Filmmaker makes documentary series about home births in Maine

Belfast filmmaker Nicolle Littrell's latest documentary on home births in Maine, "At Home in Waldo," will be shown on Tuesday at the Belfast Free Library. There will be a discussion afterward with Littrell and the participants.
Belfast filmmaker Nicolle Littrell's latest documentary on home births in Maine, "At Home in Waldo," will be shown on Tuesday at the Belfast Free Library. There will be a discussion afterward with Littrell and the participants.
Posted April 07, 2011, at 3:56 p.m.
Last modified April 08, 2011, at 12:03 a.m.
Belfast filmmaker Nicolle Littrell's latest documentary, At Home in Waldo, shows how Melinda and Jerry Weaver of Waldo birthed their son, Gideon, at home with the help of midwives from Morningstar Midwifery. At one point in her labor last April, Melinda Weaver chose to walk around outside. Here she's supported by her husband, left, and a midwife.
Photo courtesy of Nicolle Littrell
Belfast filmmaker Nicolle Littrell's latest documentary, At Home in Waldo, shows how Melinda and Jerry Weaver of Waldo birthed their son, Gideon, at home with the help of midwives from Morningstar Midwifery. At one point in her labor last April, Melinda Weaver chose to walk around outside. Here she's supported by her husband, left, and a midwife.

BELFAST, Maine — When mom and filmmaker Nicolle Littrell was pregnant with her first child, a friend asked if she and her partner were considering having the baby at home.

Their reply was instantaneous — and negative, Littrell said Thursday.

“We said, ‘No!” she recalled, adding that part of the reason was their insurance did not cover home births.

But as she thought about it, she realized it wasn’t the whole story.

“My first reaction was financial, and then it was definitely more than that,” she said. “It was the not knowing, and the fear, that gets embedded in each of us at an early age.”

Littrell began researching midwifery and home births, ultimately deciding that delivering Leo, now 6, at home was the right choice.

He was born in a tub, in an experience that was empowering and comfortable, with the help of midwives who were respectful and knowledgeable. It was very unlike the standard Hollywood depictions of births, Littrell said.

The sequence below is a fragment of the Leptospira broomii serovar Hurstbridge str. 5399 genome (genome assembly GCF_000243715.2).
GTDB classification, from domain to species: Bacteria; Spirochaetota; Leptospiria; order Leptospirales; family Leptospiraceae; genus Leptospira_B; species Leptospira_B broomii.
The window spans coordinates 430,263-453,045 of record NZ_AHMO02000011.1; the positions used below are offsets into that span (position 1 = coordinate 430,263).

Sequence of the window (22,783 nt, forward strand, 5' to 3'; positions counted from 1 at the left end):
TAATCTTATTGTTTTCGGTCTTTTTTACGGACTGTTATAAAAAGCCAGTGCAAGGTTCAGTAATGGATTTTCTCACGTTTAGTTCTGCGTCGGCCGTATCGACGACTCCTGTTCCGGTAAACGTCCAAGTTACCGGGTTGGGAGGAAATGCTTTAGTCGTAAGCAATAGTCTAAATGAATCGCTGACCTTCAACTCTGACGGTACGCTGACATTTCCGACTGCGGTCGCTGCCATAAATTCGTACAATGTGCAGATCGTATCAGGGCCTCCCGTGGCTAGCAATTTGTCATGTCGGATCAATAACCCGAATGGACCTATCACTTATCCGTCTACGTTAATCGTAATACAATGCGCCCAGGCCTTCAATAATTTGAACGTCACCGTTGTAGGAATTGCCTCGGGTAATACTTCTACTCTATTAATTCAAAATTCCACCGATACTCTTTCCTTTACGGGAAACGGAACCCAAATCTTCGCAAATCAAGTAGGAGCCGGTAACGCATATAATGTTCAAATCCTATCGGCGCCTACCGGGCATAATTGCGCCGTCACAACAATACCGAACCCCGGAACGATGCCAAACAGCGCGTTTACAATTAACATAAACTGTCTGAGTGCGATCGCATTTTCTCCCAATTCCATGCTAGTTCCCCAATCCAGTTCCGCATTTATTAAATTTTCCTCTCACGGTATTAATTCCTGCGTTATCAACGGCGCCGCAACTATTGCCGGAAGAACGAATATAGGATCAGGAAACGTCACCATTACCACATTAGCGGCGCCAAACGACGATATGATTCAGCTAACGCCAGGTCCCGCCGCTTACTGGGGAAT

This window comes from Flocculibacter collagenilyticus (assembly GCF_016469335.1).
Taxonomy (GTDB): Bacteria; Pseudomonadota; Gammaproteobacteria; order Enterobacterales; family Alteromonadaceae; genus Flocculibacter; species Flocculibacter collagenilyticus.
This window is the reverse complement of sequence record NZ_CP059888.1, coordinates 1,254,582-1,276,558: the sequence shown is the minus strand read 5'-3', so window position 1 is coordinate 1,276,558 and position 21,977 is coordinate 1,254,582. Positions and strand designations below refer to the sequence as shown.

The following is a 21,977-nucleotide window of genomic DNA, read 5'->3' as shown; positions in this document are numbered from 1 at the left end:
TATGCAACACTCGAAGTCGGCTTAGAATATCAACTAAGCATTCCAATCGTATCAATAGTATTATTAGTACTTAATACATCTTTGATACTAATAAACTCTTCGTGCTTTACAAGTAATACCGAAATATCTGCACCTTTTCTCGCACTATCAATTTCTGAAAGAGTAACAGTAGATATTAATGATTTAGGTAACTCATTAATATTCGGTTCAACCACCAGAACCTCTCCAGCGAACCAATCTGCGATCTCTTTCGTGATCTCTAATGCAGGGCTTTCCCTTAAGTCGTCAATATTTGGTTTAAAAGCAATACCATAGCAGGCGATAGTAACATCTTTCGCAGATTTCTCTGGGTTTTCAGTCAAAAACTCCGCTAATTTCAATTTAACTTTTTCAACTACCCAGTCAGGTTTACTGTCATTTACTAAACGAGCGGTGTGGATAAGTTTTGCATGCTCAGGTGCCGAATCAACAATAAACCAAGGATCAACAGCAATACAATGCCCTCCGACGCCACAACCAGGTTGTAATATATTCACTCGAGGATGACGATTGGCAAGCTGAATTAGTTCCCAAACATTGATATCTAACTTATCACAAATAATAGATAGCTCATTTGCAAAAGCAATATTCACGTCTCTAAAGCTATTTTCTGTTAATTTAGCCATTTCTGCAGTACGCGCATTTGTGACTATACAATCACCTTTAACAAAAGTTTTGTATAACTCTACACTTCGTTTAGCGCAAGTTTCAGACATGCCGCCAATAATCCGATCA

And afterward, she found she still had more to learn, and teach, about the growing group of people choosing to have their babies at home.

“I feel like there’s a relationship between how we give birth and how we live,” she said.

Littrell has spent the past few years using her camera, her heart and her filmmaker’s eye to document and help educate about home birthing in Maine.

“It’s a gift. I’m definitely the luckiest person in the world, to be at these births,” the filmmaker said. “It’s absolutely sacred, to see women so powerful and beautiful. And there’s magic, too, when the baby is coming out. When that baby is born, I cry every time.”

Originally, she had envisioned making a conventional documentary film about the subject, but as she dug deeper, she realized that one film wouldn’t be enough. So far, Littrell has produced several short films about home birth as part of her “At Home in Maine” series and started a website as an educational and community-building resource.

The latest documentary, titled “At Home in Waldo,” will have its first Waldo County screening at 6:30 p.m. Tuesday, April 12, at the Belfast Free Library.

During the filming, Littrell spent 20 hours with Melinda and Jerry Weaver of Waldo as their son, Gideon, was born a year ago.

After the documentary is shown, the participants — including the Weavers and their midwives from Morningstar Midwifery in Belfast — will join Littrell for a discussion.

Melinda Weaver, who was 42 when Gideon was born, said she and her husband were glad to take part in the documentary project.

“When Nicolle stated her purpose, I said ‘Yeah, of course,’” Weaver said Thursday. “Anything to have more people be comfortable with the decision to have a home birth.”

Littrell met and interviewed the family often before her labor began, Weaver said, so that everyone was comfortable with having her present for the birth.

“The day of the birth, other than noticing that you had a friend there, you didn’t notice the camera,” Weaver said. “You watch the birth.”

More and more families like the Weavers have chosen to take births out of the hospital over the past few decades, beginning with the back-to-the-land movement of the late 1960s and early 1970s, according to the filmmaker. “American homebirth midwifery was pretty much stamped out in the early 1900s,” Littrell said. “Home birth and midwives re-emerged in a grassroots, teach-each-other, positive way.”

That journey has been at times political and controversial. Over the decades, midwives nationally developed the certified professional midwife credential. But in 2008, a Maine proposal to license “lay” midwives was derailed by lawmakers, who instead voted to authorize them to purchase, possess and administer a short list of prescription drugs often needed during a home birth.

“To me, midwives are the most incredible heroines, and it’s a tremendous amount of responsibility,” Littrell said.

She said she hopes a lot of people will use her website as a resource, including — but not limited to — people who are exploring birth options.

“This is about birth. It’s not just for people who want to have babies,” Littrell said. “How we are born is important. Birth matters.”

“At Home in Waldo” will be shown at 6:30 p.m. Tuesday, April 12, at the Belfast Free Library.

For more information, visit www.mainehomebirth.wordpress.com.

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